Our calculations show that a nonchiral nanocrystal is able to dramatically change the circular dichroism (CD) of a chiral molecule when the nanocrystal and molecule form a complex and couple via dipole and multipole Coulomb interactions. Plasmon resonances of metal nanocrystals in the nanocrystal-molecule complex result in both the resonant enhancement of CD signals of molecules and the appearance of new spectral structures. Two mechanisms, in which a nanocrystal can influence the CD effect, have been identified. The first mechanism is the plasmon-induced change in the electromagnetic field inside the chiral molecule. The second is the optical absorption of the nanocrystal-molecule complex due to the chiral currents inside the metal nanocrystal induced by the dipole of the chiral molecule. The first mechanism creates a change in the angle between the effective electric and magnetic dipoles of the molecule. This mechanism can lead to symmetry breaking and to a plasmon-induced CD signal of the nonchiral molecule. Both mechanisms create interesting Fano-like shapes in the CD spectra. Importantly, the second mechanism gives the main contribution to the CD signal at the plasmon frequency when the absorption band of the chiral molecule is far from the plasmon resonance. This may happen in many cases since many biomolecules are optically active in the UV range, whereas plasmon resonances in commonly used nanometals are found at longer wavelengths. As concrete examples, the paper describes alpha-helix and calixarene ligand molecules coupled with metal nanocrystals. The above results are also applied to complexes incorporating semiconductor nanocrystals. The results obtained here can be used to design a variety of hybrid nanostructures with enhanced and tailored optical chirality in the visible wavelength range.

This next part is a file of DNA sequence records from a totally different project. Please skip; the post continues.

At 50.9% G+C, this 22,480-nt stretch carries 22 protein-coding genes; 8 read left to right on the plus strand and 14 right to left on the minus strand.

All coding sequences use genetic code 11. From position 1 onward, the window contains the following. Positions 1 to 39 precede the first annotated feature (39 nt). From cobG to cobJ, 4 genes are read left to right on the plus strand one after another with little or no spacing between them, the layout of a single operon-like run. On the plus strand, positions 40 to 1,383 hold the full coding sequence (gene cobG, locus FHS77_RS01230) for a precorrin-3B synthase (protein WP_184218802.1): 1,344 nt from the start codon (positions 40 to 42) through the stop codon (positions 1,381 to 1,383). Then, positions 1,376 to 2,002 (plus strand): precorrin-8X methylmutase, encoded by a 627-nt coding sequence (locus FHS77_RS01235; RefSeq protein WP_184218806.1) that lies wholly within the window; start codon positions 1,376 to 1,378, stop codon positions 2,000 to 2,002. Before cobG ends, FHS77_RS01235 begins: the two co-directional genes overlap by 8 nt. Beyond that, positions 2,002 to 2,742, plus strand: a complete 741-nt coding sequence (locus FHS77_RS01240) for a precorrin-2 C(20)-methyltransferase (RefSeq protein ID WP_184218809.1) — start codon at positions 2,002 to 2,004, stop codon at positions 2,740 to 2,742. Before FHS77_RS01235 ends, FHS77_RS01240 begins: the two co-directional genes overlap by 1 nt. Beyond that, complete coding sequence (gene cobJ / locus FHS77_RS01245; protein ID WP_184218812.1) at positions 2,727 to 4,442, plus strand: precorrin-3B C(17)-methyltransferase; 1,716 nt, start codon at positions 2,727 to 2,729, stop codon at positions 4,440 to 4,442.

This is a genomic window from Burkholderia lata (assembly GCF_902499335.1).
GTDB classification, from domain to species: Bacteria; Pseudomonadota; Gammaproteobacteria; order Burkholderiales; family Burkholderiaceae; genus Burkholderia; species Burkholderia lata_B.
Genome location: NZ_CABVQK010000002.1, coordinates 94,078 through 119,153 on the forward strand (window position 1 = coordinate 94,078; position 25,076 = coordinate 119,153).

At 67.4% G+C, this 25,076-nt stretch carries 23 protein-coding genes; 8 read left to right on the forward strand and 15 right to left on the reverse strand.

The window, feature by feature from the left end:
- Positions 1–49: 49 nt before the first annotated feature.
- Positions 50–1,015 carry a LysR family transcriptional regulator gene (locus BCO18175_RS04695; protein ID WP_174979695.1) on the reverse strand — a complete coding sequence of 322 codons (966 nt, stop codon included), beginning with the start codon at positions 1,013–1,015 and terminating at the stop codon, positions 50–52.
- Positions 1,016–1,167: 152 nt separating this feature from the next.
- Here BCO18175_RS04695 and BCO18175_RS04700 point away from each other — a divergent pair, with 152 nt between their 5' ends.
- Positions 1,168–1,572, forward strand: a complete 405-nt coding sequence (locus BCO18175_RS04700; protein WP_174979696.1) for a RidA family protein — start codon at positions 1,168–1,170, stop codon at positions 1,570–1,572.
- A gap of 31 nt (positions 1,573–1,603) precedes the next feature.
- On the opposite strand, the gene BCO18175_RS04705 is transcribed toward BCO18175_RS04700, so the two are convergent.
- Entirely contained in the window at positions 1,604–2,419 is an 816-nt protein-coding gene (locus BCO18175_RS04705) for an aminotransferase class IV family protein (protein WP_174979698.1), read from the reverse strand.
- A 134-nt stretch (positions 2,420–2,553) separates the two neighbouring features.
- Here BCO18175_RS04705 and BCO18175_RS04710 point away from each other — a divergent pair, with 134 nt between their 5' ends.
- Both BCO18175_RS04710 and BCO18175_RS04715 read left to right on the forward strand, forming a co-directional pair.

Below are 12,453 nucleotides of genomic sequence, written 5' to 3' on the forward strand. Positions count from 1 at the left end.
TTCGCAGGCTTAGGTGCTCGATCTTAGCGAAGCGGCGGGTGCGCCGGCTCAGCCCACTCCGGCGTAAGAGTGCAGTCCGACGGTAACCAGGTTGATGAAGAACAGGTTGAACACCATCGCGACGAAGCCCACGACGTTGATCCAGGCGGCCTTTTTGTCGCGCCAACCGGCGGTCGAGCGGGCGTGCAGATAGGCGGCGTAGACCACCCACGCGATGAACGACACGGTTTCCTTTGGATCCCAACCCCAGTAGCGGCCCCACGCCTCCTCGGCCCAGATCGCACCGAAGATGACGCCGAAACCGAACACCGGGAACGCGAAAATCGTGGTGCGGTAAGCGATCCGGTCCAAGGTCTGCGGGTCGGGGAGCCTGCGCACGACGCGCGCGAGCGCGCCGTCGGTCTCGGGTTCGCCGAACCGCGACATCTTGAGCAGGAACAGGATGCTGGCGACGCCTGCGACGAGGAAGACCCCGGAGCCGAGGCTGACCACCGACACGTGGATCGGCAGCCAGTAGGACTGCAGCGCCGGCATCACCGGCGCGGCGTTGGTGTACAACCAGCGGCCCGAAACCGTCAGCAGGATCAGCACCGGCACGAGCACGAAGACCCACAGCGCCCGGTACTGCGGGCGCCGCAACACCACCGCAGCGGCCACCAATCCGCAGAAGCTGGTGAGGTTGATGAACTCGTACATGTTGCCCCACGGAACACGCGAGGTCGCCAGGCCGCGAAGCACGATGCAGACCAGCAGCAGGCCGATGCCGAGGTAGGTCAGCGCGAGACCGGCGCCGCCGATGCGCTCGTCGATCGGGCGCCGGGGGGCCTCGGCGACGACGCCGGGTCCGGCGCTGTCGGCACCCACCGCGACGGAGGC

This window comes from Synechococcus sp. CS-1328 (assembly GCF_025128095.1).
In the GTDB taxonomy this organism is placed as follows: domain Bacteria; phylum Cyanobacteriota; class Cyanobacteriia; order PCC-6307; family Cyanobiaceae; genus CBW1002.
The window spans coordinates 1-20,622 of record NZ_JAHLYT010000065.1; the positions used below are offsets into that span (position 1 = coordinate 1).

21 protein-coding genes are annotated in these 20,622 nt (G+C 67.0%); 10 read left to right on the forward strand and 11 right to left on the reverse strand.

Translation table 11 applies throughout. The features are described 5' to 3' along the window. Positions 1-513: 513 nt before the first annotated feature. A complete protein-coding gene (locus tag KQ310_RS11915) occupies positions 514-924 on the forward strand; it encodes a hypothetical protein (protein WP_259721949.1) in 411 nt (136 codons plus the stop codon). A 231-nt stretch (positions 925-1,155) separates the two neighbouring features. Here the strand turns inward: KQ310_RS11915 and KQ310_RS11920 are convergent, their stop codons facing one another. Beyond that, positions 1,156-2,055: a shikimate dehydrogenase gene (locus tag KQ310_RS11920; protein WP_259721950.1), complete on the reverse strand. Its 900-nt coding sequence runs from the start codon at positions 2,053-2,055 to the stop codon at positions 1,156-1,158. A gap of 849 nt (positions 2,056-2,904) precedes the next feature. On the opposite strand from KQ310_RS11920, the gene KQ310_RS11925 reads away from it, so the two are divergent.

The 6th Meeting of the European Society of Oncological Urology (chaired by Vincent Ravery, Paris, France) was held in Istanbul, Turkey, on 16-18 January 2009 and gathered more than 600 participants from 44 countries. Topics encompassed a number of uro-oncological issues, including prostatic carcinoma and bladder, renal and testicular cancers. The conference, in addition to its exciting scientific program and contribution from a highly prestigious international faculty, also included a series of debates and interactive voting dealing with the latest surgical and medical developments in the field of oncological urology.